Overdevelopment is inevitable in the quickening boom-bust cycles of the market. The erratic market produces a lumpy urban landscape, and new strategies must be forged to deal with these changing conditions. By seeing shells and bubbles as a byproduct of this new economic rhythm, housing advocates and planners should also see an opportunity to increase housing and mixture in the city. This approach of appropriation will improve the urban landscape and increase mixture amongst its population. Blowing into bubbles does not signify surrendering to a market; on the contrary, it capitalizes on the excesses created by a hyper marketplace.
Without regret, the bubbles and shells should be seen as a way to create housing in a city where the housing market didn’t soften like the office market. These abandoned developments have created a surge of pre-housing bubbles which can be an asset to housing advocates/developers. Their abandonment should not mark the death of a building, but it should be seen as an opportunity to realign urban development with the demand for low and middle income housing. At their most basic, bubbles and shells supply a type of urban infrastructure which can be converted to housing. This would lead to a more fluid and progressive use of the city, one tailored to today’s marketplace.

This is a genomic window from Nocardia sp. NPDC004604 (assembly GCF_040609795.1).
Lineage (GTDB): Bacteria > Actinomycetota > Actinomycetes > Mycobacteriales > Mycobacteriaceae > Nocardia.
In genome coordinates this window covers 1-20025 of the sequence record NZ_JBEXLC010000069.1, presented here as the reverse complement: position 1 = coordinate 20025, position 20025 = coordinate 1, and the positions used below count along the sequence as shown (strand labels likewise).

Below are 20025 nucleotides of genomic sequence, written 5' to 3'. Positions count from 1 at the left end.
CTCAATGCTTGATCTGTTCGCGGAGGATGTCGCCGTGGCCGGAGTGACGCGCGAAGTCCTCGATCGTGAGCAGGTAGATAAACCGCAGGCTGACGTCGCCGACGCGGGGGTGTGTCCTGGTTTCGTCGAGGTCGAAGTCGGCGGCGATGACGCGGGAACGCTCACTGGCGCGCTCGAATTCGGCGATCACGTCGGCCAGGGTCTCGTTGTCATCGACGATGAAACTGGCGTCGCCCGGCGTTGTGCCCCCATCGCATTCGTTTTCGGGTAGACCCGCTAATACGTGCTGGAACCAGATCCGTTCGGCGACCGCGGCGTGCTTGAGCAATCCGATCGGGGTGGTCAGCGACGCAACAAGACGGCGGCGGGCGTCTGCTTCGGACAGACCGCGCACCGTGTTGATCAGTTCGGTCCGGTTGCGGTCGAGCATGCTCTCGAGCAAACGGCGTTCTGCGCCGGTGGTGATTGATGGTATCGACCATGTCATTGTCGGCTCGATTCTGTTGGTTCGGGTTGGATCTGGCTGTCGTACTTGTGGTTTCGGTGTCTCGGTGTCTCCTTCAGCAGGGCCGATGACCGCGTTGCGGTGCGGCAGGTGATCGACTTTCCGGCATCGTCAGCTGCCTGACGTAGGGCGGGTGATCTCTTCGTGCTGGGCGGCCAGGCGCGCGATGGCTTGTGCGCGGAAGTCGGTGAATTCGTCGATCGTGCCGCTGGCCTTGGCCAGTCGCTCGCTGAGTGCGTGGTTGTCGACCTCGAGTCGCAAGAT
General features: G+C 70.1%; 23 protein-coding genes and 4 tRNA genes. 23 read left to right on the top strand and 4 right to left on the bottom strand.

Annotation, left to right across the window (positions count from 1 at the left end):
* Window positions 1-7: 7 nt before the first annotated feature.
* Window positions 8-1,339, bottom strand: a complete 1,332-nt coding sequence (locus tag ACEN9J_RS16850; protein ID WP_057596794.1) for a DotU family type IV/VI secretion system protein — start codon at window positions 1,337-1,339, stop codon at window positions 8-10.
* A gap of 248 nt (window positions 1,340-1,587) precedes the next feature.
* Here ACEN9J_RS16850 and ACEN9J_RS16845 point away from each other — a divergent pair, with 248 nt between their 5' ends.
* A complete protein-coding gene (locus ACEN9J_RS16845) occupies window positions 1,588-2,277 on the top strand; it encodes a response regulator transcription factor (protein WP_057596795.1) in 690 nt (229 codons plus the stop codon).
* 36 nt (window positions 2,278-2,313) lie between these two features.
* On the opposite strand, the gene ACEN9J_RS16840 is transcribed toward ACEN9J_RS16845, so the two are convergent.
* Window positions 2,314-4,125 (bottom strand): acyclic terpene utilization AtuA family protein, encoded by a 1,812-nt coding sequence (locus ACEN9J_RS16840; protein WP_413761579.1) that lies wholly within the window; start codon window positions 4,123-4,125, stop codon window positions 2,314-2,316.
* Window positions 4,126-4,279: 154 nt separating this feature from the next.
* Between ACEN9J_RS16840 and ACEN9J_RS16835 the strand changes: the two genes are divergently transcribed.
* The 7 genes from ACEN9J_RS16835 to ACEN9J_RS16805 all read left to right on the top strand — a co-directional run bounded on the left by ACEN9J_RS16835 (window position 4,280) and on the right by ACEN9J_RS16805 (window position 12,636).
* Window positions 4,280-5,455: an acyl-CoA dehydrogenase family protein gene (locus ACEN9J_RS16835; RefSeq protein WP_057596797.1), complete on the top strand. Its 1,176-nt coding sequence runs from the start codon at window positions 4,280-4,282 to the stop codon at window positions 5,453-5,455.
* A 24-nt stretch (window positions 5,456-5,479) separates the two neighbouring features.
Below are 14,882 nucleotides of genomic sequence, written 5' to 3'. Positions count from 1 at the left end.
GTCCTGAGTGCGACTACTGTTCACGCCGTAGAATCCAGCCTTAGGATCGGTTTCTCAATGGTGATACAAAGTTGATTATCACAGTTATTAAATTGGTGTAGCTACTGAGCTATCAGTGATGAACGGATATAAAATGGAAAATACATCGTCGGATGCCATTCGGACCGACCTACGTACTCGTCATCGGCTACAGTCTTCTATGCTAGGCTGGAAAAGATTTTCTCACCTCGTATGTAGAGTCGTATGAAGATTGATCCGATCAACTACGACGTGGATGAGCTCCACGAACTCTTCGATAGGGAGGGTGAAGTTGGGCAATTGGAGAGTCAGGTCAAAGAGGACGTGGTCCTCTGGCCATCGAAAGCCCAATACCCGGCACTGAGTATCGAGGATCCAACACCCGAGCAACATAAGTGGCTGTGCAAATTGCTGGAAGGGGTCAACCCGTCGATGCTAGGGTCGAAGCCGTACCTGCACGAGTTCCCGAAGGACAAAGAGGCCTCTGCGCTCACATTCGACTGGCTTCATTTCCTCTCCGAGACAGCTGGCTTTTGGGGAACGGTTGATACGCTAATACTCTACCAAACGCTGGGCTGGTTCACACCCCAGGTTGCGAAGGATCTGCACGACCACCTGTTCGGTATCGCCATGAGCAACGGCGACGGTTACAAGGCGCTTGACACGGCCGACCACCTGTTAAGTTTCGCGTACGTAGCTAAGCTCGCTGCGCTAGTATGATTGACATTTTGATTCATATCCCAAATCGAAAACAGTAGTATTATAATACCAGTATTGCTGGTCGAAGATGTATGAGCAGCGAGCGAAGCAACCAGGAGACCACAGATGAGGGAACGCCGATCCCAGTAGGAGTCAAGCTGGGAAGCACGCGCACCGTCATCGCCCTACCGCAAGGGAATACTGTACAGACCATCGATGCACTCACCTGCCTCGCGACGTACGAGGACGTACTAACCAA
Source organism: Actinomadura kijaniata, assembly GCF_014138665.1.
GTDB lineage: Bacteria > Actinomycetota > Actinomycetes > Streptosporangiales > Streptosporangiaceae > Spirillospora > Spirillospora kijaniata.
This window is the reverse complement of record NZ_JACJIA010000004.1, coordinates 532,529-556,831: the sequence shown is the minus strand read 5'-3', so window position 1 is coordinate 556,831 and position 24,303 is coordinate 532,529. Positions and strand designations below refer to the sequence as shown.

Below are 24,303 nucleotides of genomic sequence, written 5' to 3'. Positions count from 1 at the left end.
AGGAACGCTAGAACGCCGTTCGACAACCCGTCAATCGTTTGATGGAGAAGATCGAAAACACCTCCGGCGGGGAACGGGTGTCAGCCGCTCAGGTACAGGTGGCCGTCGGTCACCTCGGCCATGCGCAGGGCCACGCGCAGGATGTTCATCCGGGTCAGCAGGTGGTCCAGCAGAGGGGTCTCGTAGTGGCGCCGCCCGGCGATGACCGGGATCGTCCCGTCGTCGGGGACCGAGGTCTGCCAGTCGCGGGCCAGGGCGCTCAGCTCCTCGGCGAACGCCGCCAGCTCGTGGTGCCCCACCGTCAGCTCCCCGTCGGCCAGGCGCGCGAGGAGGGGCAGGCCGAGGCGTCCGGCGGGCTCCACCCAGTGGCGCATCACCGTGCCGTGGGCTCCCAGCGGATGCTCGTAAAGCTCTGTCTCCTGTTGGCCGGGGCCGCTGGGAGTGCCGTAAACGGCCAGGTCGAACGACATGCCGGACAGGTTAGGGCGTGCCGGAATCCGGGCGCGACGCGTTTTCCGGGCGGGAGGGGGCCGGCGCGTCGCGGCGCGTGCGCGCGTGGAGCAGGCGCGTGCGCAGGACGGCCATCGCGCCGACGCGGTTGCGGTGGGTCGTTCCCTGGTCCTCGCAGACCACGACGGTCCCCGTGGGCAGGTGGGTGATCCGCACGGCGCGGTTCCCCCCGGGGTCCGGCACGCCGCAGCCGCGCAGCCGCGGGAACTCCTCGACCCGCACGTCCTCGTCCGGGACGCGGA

New Urban Paradigm
Adaptive reuse is a common urban practice: loft living came from artists converting warehouses into housing. There are new, generative opportunities in formation now. The concrete column grids visible South of Market represent the bones to future housing developments. This vision is applicable not only to office spaces, but live-work lofts as well. By changing the packaging of the shell, a more appropriate use can be made. A model of this reaction to a market can been seen in the San Francisco restaurant scene in the past couple of years: several high-end restaurants opened, closed during the bust, and have subsequently reopened with humbler menus and humbler prices. One recently opened under the name "Home".
The realization of this strategy within the housing market would depend on enlightened zoning strategies and market savvy housing advocates. I recently had the opportunity to witness a grant proposal before the San Francisco Redevelopment Agency in which a non-profit housing developer purchased a partially complete project from a developer at a fire sale price. They received the grant to convert originally high end units into low-income housing. The resourceful housing agency saw the value of the bubble and shaped it into housing. However, in this example, zoning was not a challenge. The next step would be to apply the same approach in converting commercially-zoned shells to housing.
We live in an urban climate in which flux is the operative paradigm. The current spatial contradiction between empty offices and full houses embodies a sludgy mixture of dissolved hopes, crusty zoning regulations, and the hot and sour laws of supply and demand. The built presence of these shells and bubbles should be a wake-up call for housing advocates. These bubbles are waiting to become part of the urban flow, and it can be executed in a way which realigns development with the basic need for low and middle income housing.